Have you ever tried to switch to a vegetarian or vegan diet and failed? Do you find plant-based food a bland, boring, and too light to fill you up? You’re not alone.
Over the past 10 years, plant-based eating has come to the forefront of mainstream food culture. As more people reject meat and dairy, it seems like vegetarianism, veganism and plant-based eating are on the rise, but they can be buzzwords thrown around without much explanation.
What’s the Difference?
Veganism refers to a lifestyle that involves abstaining from any and all meat and animal products. Vegetarianism is the sister lifestyle where practitioners choose to get a majority of their food from fruits, grains, and vegetables while still also consuming dairy and animal products such as milk, cheese, and eggs.
Plant-based eating is a bit more intentional: those who live this way choose to eat a majority unprocessed, whole fruits and veggies, beans, nuts, seeds, and legumes.
Plant-based eating goes beyond veganism and vegetarianism: more people are choosing ‘flexitarian‘ lifestyles where the emphasis is on plant-based foods with little dairy and meat consumption. This trend is revolutionizing the way this country chooses to eat and live.
According to the Daily Meal, millenials eat more plants than those in the generations before them. In 2016, there was a 257% increase in the number of vegan food and beverage products introduced to the market.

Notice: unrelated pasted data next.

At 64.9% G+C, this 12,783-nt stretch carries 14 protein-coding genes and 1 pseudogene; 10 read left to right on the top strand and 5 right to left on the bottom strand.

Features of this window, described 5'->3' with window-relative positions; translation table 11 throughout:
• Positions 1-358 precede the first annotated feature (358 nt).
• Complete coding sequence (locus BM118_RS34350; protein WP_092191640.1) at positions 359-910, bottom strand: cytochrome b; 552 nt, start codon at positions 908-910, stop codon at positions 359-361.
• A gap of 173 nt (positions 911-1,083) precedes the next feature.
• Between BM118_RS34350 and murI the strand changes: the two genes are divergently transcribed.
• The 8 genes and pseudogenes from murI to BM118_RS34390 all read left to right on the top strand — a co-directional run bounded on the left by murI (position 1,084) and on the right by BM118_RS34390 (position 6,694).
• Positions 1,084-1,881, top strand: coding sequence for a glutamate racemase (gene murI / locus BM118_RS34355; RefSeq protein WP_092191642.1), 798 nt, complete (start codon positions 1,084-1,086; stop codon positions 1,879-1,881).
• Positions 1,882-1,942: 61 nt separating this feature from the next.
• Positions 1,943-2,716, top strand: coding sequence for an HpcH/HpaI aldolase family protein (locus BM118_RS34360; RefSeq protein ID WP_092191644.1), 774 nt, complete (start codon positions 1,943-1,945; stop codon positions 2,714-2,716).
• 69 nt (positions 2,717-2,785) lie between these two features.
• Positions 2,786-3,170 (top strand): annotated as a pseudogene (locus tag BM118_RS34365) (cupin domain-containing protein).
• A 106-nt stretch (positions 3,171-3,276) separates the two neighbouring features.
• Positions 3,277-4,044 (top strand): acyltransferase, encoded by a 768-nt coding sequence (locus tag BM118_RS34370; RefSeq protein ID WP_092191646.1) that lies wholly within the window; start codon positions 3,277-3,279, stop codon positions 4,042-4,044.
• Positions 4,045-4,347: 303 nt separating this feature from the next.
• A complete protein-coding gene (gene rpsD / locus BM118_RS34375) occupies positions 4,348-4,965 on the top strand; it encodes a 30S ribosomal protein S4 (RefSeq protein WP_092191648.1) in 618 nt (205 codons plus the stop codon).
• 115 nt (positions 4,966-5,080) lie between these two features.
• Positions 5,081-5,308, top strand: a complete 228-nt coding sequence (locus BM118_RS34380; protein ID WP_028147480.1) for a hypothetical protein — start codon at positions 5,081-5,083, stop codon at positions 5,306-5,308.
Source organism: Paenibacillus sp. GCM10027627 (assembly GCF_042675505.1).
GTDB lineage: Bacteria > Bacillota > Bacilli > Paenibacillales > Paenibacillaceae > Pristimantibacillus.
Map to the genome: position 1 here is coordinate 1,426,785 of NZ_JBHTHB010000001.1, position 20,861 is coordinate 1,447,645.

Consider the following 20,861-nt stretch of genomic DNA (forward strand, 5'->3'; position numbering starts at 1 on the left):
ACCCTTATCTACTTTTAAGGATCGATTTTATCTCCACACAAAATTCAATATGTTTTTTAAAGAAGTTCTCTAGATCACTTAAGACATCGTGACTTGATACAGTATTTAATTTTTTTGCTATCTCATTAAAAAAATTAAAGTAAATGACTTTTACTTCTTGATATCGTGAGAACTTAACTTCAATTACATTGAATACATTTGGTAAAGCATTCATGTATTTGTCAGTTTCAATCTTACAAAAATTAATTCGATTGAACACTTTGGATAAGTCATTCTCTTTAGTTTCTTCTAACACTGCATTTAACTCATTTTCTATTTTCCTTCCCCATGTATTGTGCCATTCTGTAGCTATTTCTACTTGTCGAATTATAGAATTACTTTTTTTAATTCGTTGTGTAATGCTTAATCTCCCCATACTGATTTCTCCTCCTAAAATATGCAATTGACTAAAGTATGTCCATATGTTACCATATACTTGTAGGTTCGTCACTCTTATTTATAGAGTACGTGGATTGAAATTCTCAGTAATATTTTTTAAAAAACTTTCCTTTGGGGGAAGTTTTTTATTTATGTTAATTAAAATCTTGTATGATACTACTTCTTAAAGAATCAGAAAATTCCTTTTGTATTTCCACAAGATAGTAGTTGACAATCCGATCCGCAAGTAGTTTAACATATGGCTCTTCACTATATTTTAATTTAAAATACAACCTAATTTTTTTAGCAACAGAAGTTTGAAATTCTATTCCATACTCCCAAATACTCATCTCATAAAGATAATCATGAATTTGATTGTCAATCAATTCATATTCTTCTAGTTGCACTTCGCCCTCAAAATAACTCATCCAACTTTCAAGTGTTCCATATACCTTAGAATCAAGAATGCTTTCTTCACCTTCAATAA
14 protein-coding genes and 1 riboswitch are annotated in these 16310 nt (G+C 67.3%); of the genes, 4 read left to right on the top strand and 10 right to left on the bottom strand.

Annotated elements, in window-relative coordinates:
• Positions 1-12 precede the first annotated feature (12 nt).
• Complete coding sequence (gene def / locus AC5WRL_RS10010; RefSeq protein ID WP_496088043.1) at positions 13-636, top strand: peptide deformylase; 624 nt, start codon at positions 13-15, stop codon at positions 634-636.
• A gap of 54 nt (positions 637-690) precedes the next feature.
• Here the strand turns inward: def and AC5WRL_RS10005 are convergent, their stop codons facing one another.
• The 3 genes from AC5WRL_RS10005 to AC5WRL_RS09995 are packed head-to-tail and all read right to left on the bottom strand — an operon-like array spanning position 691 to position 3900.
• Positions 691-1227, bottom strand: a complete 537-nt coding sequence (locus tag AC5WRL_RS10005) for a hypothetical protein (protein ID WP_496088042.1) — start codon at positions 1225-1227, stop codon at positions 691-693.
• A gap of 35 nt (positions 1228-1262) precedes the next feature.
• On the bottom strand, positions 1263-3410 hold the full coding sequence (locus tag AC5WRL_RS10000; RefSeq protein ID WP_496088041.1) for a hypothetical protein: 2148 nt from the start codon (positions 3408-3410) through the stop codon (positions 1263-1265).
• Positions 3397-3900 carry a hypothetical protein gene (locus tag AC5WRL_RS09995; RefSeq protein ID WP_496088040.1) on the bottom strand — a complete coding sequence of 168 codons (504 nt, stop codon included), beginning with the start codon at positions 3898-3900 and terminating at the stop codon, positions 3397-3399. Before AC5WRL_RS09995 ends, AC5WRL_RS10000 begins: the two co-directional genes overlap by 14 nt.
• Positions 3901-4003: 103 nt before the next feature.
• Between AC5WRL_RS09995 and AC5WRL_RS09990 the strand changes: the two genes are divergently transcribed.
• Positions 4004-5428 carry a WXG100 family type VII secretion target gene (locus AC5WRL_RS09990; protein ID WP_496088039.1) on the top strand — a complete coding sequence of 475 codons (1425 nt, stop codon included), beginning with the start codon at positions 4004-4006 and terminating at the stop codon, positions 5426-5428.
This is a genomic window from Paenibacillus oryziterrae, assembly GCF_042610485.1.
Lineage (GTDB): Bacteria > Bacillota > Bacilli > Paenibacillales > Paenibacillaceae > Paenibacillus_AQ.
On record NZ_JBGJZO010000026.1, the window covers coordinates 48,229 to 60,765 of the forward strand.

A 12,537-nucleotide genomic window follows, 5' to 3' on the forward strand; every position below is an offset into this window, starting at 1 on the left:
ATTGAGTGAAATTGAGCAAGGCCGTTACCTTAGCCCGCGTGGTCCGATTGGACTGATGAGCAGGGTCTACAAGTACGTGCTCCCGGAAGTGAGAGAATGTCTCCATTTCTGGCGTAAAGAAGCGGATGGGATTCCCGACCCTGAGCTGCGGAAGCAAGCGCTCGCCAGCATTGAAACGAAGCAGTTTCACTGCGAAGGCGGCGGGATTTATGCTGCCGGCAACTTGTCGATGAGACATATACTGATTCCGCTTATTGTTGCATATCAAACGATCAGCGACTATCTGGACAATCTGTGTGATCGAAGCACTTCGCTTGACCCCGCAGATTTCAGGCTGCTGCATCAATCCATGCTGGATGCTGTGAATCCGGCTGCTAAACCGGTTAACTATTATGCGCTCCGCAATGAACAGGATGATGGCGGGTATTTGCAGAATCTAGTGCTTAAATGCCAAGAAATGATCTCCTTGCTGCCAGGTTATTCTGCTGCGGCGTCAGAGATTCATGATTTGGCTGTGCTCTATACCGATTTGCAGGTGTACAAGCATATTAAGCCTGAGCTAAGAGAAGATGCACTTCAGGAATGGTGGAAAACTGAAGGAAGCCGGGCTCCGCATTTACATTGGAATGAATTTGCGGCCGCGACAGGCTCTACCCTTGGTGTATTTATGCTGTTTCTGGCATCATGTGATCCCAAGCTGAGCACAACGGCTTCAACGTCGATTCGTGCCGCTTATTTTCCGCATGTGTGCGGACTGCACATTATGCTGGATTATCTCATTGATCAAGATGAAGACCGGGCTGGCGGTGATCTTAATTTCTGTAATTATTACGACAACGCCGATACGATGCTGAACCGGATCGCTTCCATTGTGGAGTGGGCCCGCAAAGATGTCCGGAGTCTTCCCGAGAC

I have been living a plant based lifestyle for over a decade and in that time, I have had numerous people ask me how I maintain this way of eating without being tempted by meat or dairy, getting bored, or being hungry all the time. It has become my personal mission to spread the knowledge I learn about plant-based eating with others.
While I do understand that going completely cold turkey (no pun intended) is extremely difficult, I do believe that there are small steps one can take to make the switch a bit easier on you.
Here are the 5 tips that I believe have helped me make it easier to incorporate more plant-based foods into my daily life.
Make One Change at a Time
One main problem I hear from those first trying out plant-based eating is that it’s too hard giving up everything they love at once.
With the pressure to commit to a completely new diet hanging over their heads, most throw in the towel and return to their old habits after a few weeks.
For me, it’s completely understandable: Could you, would you just drop everything you’ve known to embrace a new lifestyle even if it’s deemed “better for you?” It’s a tough choice to make, but most would say no.
It’s much easier for us to make small, incremental changes to our lives and actually stick to them than trying to do a total overhaul.
Things may be different than what you’re used to, so don’t be afraid to experiment until you find what suits your palate.
Get Creative with Spices
Most people don’t realize that the flavors we enjoy in most food (meat and dairy in particular) mainly come from the seasonings we use. This, combined with other factors such as fat, texture, and social conditioning lead us to believe meat is more delicious than plants.